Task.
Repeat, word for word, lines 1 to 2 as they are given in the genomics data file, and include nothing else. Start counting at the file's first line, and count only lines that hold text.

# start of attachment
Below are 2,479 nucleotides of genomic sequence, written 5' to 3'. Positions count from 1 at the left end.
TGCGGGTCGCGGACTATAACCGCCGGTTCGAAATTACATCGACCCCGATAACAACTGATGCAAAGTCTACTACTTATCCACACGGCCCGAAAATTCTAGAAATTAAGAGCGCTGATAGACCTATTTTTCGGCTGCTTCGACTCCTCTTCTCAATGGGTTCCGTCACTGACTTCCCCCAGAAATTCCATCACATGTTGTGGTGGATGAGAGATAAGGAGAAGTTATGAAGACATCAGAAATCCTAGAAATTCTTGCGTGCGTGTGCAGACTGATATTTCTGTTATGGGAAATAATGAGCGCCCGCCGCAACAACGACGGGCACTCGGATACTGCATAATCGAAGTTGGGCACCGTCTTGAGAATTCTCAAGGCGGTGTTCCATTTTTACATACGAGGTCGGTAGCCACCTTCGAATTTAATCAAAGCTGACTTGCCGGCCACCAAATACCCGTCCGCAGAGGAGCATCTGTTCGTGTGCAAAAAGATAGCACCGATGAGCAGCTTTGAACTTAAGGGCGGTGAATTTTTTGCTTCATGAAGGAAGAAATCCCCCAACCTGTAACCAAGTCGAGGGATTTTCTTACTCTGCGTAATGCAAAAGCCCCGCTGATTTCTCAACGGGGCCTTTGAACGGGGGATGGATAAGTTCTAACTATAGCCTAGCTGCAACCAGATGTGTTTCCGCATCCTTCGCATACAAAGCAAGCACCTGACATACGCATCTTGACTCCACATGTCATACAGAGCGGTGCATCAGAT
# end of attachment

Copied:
Below are 2,479 nucleotides of genomic sequence, written 5' to 3'. Positions count from 1 at the left end.
TGCGGGTCGCGGACTATAACCGCCGGTTCGAAATTACATCGACCCCGATAACAACTGATGCAAAGTCTACTACTTATCCACACGGCCCGAAAATTCTAGAAATTAAGAGCGCTGATAGACCTATTTTTCGGCTGCTTCGACTCCTCTTCTCAATGGGTTCCGTCACTGACTTCCCCCAGAAATTCCATCACATGTTGTGGTGGATGAGAGATAAGGAGAAGTTATGAAGACATCAGAAATCCTAGAAATTCTTGCGTGCGTGTGCAGACTGATATTTCTGTTATGGGAAATAATGAGCGCCCGCCGCAACAACGACGGGCACTCGGATACTGCATAATCGAAGTTGGGCACCGTCTTGAGAATTCTCAAGGCGGTGTTCCATTTTTACATACGAGGTCGGTAGCCACCTTCGAATTTAATCAAAGCTGACTTGCCGGCCACCAAATACCCGTCCGCAGAGGAGCATCTGTTCGTGTGCAAAAAGATAGCACCGATGAGCAGCTTTGAACTTAAGGGCGGTGAATTTTTTGCTTCATGAAGGAAGAAATCCCCCAACCTGTAACCAAGTCGAGGGATTTTCTTACTCTGCGTAATGCAAAAGCCCCGCTGATTTCTCAACGGGGCCTTTGAACGGGGGATGGATAAGTTCTAACTATAGCCTAGCTGCAACCAGATGTGTTTCCGCATCCTTCGCATACAAAGCAAGCACCTGACATACGCATCTTGACTCCACATGTCATACAGAGCGGTGCATCAGAT